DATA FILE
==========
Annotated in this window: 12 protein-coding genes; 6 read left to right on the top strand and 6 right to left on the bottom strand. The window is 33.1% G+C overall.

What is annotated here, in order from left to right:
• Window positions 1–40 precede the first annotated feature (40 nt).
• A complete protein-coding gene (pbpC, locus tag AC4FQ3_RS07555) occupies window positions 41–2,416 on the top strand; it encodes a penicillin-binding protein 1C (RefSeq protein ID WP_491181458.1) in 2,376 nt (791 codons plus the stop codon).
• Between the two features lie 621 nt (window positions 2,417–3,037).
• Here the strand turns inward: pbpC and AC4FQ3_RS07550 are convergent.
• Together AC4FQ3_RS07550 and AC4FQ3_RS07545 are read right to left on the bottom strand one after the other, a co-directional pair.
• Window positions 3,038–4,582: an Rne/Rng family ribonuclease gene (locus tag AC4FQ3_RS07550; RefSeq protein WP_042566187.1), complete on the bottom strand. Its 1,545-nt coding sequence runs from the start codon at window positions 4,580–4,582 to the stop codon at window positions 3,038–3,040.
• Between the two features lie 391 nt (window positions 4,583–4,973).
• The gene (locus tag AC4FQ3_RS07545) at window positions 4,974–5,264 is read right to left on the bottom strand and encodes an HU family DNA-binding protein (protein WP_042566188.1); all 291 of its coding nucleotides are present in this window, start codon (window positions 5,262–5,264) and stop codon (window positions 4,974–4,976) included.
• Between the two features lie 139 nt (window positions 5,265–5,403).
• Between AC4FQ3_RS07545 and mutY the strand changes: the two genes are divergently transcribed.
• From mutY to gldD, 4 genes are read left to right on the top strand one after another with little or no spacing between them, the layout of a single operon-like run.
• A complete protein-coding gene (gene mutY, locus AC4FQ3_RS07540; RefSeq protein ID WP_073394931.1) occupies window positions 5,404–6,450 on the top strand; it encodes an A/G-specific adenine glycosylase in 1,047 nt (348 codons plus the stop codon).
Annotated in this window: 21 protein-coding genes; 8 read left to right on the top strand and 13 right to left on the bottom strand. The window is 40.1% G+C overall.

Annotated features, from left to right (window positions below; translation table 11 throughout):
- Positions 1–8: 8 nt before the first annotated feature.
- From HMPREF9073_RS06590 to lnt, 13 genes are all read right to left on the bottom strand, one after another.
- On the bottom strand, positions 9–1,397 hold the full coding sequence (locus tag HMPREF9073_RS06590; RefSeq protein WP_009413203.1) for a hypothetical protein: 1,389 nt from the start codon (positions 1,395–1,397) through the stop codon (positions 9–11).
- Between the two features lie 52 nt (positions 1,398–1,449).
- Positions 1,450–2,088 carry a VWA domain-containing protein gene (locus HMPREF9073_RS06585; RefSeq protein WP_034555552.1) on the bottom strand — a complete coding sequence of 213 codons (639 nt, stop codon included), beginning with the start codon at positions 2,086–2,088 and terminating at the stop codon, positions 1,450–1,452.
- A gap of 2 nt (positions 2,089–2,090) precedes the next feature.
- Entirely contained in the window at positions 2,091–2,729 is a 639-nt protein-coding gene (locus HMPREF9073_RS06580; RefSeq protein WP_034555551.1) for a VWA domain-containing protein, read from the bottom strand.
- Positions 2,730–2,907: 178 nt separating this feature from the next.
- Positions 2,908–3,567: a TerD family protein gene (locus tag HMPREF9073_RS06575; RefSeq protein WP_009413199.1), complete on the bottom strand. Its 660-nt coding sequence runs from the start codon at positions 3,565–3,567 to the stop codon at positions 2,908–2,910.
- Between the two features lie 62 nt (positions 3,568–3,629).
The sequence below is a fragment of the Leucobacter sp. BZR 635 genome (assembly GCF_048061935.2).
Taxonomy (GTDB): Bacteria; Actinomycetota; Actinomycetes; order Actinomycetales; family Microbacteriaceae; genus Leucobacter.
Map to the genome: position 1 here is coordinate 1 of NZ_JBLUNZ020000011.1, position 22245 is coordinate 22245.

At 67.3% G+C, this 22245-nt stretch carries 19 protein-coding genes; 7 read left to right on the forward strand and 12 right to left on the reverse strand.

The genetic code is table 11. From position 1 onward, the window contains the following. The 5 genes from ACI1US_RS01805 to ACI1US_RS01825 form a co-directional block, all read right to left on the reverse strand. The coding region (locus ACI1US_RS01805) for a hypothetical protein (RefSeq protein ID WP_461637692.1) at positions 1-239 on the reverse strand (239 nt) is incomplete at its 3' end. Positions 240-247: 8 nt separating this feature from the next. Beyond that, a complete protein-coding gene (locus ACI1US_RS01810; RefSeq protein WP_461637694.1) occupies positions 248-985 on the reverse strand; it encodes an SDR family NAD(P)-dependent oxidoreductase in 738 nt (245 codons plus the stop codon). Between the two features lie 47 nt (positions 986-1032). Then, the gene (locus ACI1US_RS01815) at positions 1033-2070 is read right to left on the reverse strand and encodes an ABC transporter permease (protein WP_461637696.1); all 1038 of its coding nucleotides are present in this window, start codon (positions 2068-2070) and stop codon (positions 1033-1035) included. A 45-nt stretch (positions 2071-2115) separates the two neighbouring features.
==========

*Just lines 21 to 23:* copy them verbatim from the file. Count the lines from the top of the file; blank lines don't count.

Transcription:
- Positions 1,450–2,088 carry a VWA domain-containing protein gene (locus HMPREF9073_RS06585; RefSeq protein WP_034555552.1) on the bottom strand — a complete coding sequence of 213 codons (639 nt, stop codon included), beginning with the start codon at positions 2,086–2,088 and terminating at the stop codon, positions 1,450–1,452.
- A gap of 2 nt (positions 2,089–2,090) precedes the next feature.
- Entirely contained in the window at positions 2,091–2,729 is a 639-nt protein-coding gene (locus HMPREF9073_RS06580; RefSeq protein WP_034555551.1) for a VWA domain-containing protein, read from the bottom strand.